This article presents programmatic lessons on scaling up research for development innovations that were implemented through the Canadian International Food Security Research Fund (CIFSRF). Co-funded by the International Development Research Center (IDRC) and Global Affairs Canada (GAC), CIFSRF was a nine-year, two-phased program (2009–2018) that supported applied research to develop, test and scale proven food and nutrition security innovations. The outline of this paper is as follows.
This methodological framework is based on Life Cycle Assessment (LCA) and multi-criteria assessment methods. It integrates CSA-related issues through the definition of Principles, Criteria and Indicators, and involves farmers in the assessment of the effects of CSA practices. To reflect the complexity of farming systems, the method proposes a dual level of analysis: the farm and the main cash crop/livestock production system. After creating a typology of the farming systems, the initial situation is compared to the situation after the introduction of a CSA practice.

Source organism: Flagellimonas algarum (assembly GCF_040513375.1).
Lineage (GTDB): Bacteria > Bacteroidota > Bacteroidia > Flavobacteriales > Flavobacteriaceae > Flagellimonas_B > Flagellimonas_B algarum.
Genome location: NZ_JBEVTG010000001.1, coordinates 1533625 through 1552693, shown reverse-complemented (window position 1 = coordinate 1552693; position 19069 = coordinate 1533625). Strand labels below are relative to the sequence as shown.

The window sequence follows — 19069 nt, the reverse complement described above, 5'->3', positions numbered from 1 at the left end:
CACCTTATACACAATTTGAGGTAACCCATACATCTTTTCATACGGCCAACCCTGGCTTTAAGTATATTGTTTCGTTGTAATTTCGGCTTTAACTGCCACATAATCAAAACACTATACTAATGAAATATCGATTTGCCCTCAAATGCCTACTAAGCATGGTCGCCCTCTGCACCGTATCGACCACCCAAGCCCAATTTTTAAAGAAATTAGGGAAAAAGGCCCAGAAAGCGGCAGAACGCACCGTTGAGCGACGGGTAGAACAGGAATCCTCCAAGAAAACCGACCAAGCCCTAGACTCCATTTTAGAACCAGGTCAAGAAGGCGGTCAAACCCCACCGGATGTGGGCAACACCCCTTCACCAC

This article therefore analyses whether agricultural advisors representing companies that do not sell pesticides (independent advisors) are more likely to recommend reduced pesticide use than agricultural advisors who represent companies with an economic interest in selling pesticides (supplier-affiliated advisors). However, we would not necessarily expect a crude relationship between economic incentive and higher pesticide recommendations. After all, advisors have to justify their recommendations to their customers, the farmers.
In this paper, is explained how previous waves of innovation in South Asian agricultural and food systems have combined to create the present situation, and we suggest how alternative kinds of innovation may enable South Asian countries to escape from the triple burden of malnutrition.